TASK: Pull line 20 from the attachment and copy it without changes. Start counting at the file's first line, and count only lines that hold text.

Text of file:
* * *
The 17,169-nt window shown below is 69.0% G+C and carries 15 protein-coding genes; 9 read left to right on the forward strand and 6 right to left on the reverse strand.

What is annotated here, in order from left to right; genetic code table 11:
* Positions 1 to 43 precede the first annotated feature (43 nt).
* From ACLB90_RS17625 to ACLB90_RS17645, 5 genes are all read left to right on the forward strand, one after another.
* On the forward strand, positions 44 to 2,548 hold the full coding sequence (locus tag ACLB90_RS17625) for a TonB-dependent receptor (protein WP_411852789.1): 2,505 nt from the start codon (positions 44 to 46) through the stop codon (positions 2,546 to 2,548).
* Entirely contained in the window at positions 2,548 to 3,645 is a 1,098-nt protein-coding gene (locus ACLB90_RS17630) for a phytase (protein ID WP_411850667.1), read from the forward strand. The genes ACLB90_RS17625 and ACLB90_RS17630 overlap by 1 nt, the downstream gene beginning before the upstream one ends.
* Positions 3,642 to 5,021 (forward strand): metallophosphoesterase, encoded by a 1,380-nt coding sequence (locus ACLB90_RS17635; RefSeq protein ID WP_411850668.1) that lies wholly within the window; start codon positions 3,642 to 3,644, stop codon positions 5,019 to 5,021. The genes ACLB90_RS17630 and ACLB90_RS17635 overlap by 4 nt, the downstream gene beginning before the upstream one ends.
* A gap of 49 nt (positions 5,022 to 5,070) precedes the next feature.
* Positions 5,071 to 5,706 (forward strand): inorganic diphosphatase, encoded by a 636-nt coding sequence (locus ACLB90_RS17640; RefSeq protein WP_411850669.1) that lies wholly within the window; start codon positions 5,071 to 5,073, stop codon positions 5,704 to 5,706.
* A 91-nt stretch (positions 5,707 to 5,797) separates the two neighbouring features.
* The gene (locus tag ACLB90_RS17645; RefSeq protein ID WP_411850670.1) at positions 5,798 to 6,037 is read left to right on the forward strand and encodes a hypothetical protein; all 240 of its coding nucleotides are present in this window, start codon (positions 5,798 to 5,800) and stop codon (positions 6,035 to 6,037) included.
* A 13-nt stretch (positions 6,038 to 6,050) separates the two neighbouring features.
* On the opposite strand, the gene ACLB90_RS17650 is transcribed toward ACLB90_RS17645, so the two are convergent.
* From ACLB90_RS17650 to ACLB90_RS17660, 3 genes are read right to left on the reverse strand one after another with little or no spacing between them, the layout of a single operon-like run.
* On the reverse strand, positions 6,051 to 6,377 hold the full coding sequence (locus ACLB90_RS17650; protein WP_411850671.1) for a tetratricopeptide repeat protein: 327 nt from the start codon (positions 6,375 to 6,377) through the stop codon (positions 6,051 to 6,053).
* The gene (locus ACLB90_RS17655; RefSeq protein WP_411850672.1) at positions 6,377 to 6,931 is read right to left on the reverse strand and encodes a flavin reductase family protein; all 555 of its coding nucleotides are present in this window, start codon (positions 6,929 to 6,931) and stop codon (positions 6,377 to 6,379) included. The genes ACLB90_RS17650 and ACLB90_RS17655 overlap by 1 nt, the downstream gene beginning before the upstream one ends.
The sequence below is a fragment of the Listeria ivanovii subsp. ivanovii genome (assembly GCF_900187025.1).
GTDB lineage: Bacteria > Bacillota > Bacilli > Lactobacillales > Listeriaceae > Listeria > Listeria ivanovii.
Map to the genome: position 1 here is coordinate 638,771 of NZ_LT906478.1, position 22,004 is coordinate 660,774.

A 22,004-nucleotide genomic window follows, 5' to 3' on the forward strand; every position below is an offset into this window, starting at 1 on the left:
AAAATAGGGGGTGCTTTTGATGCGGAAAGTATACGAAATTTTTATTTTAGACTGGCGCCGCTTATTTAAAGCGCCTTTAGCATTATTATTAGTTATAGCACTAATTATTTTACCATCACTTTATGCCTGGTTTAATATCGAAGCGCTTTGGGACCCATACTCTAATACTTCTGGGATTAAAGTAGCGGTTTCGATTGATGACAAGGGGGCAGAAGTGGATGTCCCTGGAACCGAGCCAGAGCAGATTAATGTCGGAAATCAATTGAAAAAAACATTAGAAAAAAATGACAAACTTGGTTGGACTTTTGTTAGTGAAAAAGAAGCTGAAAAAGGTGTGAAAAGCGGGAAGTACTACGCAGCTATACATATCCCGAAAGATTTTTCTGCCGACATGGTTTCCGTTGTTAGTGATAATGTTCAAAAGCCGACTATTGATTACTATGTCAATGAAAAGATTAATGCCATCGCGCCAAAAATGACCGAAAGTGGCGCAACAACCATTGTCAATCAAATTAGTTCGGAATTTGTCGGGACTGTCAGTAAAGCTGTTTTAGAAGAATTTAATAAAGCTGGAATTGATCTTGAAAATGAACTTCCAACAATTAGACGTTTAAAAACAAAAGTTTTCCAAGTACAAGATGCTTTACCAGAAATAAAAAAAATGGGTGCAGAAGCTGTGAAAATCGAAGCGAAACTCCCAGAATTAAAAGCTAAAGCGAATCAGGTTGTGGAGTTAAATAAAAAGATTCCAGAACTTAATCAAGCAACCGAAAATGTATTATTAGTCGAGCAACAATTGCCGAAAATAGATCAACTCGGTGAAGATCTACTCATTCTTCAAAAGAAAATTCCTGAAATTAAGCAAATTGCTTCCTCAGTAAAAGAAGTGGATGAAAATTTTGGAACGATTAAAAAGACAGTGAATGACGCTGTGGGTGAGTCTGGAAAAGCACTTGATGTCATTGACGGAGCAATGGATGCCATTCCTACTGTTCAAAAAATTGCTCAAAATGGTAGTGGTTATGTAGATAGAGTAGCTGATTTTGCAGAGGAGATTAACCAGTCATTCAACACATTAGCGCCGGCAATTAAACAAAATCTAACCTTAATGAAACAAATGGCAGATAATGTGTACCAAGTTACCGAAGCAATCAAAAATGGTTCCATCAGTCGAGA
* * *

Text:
A 22,004-nucleotide genomic window follows, 5' to 3' on the forward strand; every position below is an offset into this window, starting at 1 on the left: